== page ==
The study of the history of medicine in Oberlin by a retired local doctor was unveiled in the form of a wall exhibit that adorns a hallway in the newly constructed Chuang Medical Center at Mercy Health Allen Hospital, 200 W. Lorain St.

Officially known as the Oberlin Medical History Wall, the research of the former Oberlin Clinic, Dr. Jeanne McKibben, is broken down into short written accounts from some of the region’s most influential healthcare providers.

This is coupled with photos and reproductions of other artifacts related to medicine in Oberlin.

The exhibit was officially recognized in a ceremony on November 29.

Julie Min and Ryan Sprowl designed the wall in collaboration with McKibben.

McKibben said it’s important to preserve history.

She did this by creating her own Oberlin Medicine Story via video interviews, which she had turned into short documentaries that can be viewed on YouTube.

McKibben, who practiced internal and geriatric medicine from 1979 to 2004 at the Oberlin Clinic, said she decided to film interviews with doctors in Oberlin as part of her career as a filmmaker, which dated back to the filming of her children playing.

McKibben, who attended undergraduate school at Cornell University and Michigan State University School of Medicine, said she had interviewed 40 different people related to the history of medicine in Oberlin.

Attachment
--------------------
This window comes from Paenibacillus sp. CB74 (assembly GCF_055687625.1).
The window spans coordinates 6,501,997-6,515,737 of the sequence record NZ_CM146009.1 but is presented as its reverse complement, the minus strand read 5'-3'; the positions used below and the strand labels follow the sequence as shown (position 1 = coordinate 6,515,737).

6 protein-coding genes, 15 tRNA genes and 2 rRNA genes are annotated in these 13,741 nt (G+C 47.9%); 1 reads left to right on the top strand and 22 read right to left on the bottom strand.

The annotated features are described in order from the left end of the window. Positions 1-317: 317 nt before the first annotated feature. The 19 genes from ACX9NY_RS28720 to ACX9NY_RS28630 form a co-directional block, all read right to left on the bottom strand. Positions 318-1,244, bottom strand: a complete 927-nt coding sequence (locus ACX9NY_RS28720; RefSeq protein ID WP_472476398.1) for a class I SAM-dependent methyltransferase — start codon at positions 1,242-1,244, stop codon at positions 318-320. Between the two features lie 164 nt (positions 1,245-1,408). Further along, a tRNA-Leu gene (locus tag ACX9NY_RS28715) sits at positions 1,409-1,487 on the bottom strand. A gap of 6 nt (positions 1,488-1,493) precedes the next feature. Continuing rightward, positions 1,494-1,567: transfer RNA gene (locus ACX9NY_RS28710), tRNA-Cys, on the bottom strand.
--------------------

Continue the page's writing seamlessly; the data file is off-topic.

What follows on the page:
She said it’s important that the story be “made accessible to people,” which Oberlin’s medical history wall display does for those who record it.

Oberlin’s first doctor was James Dascomb, and the first hospital opened in 1907.

Both receive a blanket on the wall.

Perhaps the most famous doctor in the region is Dudely Peter Allen.

Allen and his wife, Elisabeth Severance, paid for the Oberlin Art Museum and Hospital and the couple are also well represented on the wall.

Severance was the daughter of oil magnate John Severance.

“It’s a rich history that a lot of people don’t know,” Min said of the Oberlin exhibition and medical history.

Oberlin, always a hotbed of progressive thought and politics, had female physicians during the early years, which stretched from 1865 to 1892, and at least one Métis physician during the same period.

McKibben makes sure the story stays alive.

“She has truly dedicated her life to making sure the community knows this story,” Min said.


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